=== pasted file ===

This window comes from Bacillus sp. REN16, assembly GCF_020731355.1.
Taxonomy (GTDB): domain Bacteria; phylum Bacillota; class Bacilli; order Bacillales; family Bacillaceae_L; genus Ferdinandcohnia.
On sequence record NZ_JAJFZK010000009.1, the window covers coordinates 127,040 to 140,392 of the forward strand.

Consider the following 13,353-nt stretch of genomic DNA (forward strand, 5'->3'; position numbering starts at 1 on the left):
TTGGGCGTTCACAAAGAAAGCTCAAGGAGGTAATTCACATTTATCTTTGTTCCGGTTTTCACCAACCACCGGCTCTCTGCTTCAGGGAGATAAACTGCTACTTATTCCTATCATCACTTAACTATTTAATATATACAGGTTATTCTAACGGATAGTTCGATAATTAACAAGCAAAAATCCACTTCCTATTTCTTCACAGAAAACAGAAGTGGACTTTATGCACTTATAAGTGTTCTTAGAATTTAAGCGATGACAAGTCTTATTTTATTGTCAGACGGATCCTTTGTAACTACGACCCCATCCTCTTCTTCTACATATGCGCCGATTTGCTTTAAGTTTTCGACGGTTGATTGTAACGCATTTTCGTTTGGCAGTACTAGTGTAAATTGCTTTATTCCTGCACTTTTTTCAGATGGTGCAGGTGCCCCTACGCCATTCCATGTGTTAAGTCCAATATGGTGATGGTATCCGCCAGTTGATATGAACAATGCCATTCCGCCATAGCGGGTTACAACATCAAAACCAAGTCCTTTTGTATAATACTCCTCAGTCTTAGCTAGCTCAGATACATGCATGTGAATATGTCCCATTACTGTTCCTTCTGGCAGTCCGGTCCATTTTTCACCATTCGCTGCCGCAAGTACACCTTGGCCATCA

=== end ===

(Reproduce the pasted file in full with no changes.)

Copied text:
This window comes from Bacillus sp. REN16, assembly GCF_020731355.1.
Taxonomy (GTDB): domain Bacteria; phylum Bacillota; class Bacilli; order Bacillales; family Bacillaceae_L; genus Ferdinandcohnia.
On sequence record NZ_JAJFZK010000009.1, the window covers coordinates 127,040 to 140,392 of the forward strand.

Consider the following 13,353-nt stretch of genomic DNA (forward strand, 5'->3'; position numbering starts at 1 on the left):
TTGGGCGTTCACAAAGAAAGCTCAAGGAGGTAATTCACATTTATCTTTGTTCCGGTTTTCACCAACCACCGGCTCTCTGCTTCAGGGAGATAAACTGCTACTTATTCCTATCATCACTTAACTATTTAATATATACAGGTTATTCTAACGGATAGTTCGATAATTAACAAGCAAAAATCCACTTCCTATTTCTTCACAGAAAACAGAAGTGGACTTTATGCACTTATAAGTGTTCTTAGAATTTAAGCGATGACAAGTCTTATTTTATTGTCAGACGGATCCTTTGTAACTACGACCCCATCCTCTTCTTCTACATATGCGCCGATTTGCTTTAAGTTTTCGACGGTTGATTGTAACGCATTTTCGTTTGGCAGTACTAGTGTAAATTGCTTTATTCCTGCACTTTTTTCAGATGGTGCAGGTGCCCCTACGCCATTCCATGTGTTAAGTCCAATATGGTGATGGTATCCGCCAGTTGATATGAACAATGCCATTCCGCCATAGCGGGTTACAACATCAAAACCAAGTCCTTTTGTATAATACTCCTCAGTCTTAGCTAGCTCAGATACATGCATGTGAATATGTCCCATTACTGTTCCTTCTGGCAGTCCGGTCCATTTTTCACCATTCGCTGCCGCAAGTACACCTTGGCCATCA